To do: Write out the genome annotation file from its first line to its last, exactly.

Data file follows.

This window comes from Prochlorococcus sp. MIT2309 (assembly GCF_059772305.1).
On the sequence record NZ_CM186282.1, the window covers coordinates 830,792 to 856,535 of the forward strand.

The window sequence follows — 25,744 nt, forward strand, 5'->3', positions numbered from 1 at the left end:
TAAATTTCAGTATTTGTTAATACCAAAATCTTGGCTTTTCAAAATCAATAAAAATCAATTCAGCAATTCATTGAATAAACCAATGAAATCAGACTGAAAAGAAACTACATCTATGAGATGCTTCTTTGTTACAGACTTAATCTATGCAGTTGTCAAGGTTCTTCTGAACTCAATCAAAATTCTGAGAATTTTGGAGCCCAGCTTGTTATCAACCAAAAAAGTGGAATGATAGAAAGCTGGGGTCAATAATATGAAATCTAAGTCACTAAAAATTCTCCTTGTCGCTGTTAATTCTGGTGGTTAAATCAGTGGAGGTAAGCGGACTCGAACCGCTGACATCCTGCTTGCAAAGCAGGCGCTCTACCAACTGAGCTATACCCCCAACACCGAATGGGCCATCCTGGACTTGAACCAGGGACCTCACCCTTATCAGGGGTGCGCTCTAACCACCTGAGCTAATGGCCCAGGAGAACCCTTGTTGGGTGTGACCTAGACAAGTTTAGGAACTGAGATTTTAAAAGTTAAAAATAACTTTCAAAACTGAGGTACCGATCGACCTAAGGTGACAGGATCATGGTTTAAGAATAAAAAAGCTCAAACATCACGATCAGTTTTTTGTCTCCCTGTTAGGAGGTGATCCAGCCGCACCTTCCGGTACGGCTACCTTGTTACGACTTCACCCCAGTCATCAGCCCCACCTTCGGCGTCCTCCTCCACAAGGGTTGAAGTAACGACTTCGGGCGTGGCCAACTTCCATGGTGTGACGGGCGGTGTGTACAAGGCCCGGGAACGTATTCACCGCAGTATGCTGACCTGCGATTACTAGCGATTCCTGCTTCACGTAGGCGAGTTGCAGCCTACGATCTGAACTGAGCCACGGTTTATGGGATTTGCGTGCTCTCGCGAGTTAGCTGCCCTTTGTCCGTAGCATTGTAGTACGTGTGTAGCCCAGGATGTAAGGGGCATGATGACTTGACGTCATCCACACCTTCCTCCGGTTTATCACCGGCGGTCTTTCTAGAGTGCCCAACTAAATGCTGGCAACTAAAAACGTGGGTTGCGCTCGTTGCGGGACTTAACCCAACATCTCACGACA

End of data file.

This window comes from Prochlorococcus sp. MIT2309 (assembly GCF_059772305.1).
On the sequence record NZ_CM186282.1, the window covers coordinates 830,792 to 856,535 of the forward strand.

The window sequence follows — 25,744 nt, forward strand, 5'->3', positions numbered from 1 at the left end:
TAAATTTCAGTATTTGTTAATACCAAAATCTTGGCTTTTCAAAATCAATAAAAATCAATTCAGCAATTCATTGAATAAACCAATGAAATCAGACTGAAAAGAAACTACATCTATGAGATGCTTCTTTGTTACAGACTTAATCTATGCAGTTGTCAAGGTTCTTCTGAACTCAATCAAAATTCTGAGAATTTTGGAGCCCAGCTTGTTATCAACCAAAAAAGTGGAATGATAGAAAGCTGGGGTCAATAATATGAAATCTAAGTCACTAAAAATTCTCCTTGTCGCTGTTAATTCTGGTGGTTAAATCAGTGGAGGTAAGCGGACTCGAACCGCTGACATCCTGCTTGCAAAGCAGGCGCTCTACCAACTGAGCTATACCCCCAACACCGAATGGGCCATCCTGGACTTGAACCAGGGACCTCACCCTTATCAGGGGTGCGCTCTAACCACCTGAGCTAATGGCCCAGGAGAACCCTTGTTGGGTGTGACCTAGACAAGTTTAGGAACTGAGATTTTAAAAGTTAAAAATAACTTTCAAAACTGAGGTACCGATCGACCTAAGGTGACAGGATCATGGTTTAAGAATAAAAAAGCTCAAACATCACGATCAGTTTTTTGTCTCCCTGTTAGGAGGTGATCCAGCCGCACCTTCCGGTACGGCTACCTTGTTACGACTTCACCCCAGTCATCAGCCCCACCTTCGGCGTCCTCCTCCACAAGGGTTGAAGTAACGACTTCGGGCGTGGCCAACTTCCATGGTGTGACGGGCGGTGTGTACAAGGCCCGGGAACGTATTCACCGCAGTATGCTGACCTGCGATTACTAGCGATTCCTGCTTCACGTAGGCGAGTTGCAGCCTACGATCTGAACTGAGCCACGGTTTATGGGATTTGCGTGCTCTCGCGAGTTAGCTGCCCTTTGTCCGTAGCATTGTAGTACGTGTGTAGCCCAGGATGTAAGGGGCATGATGACTTGACGTCATCCACACCTTCCTCCGGTTTATCACCGGCGGTCTTTCTAGAGTGCCCAACTAAATGCTGGCAACTAAAAACGTGGGTTGCGCTCGTTGCGGGACTTAACCCAACATCTCACGACA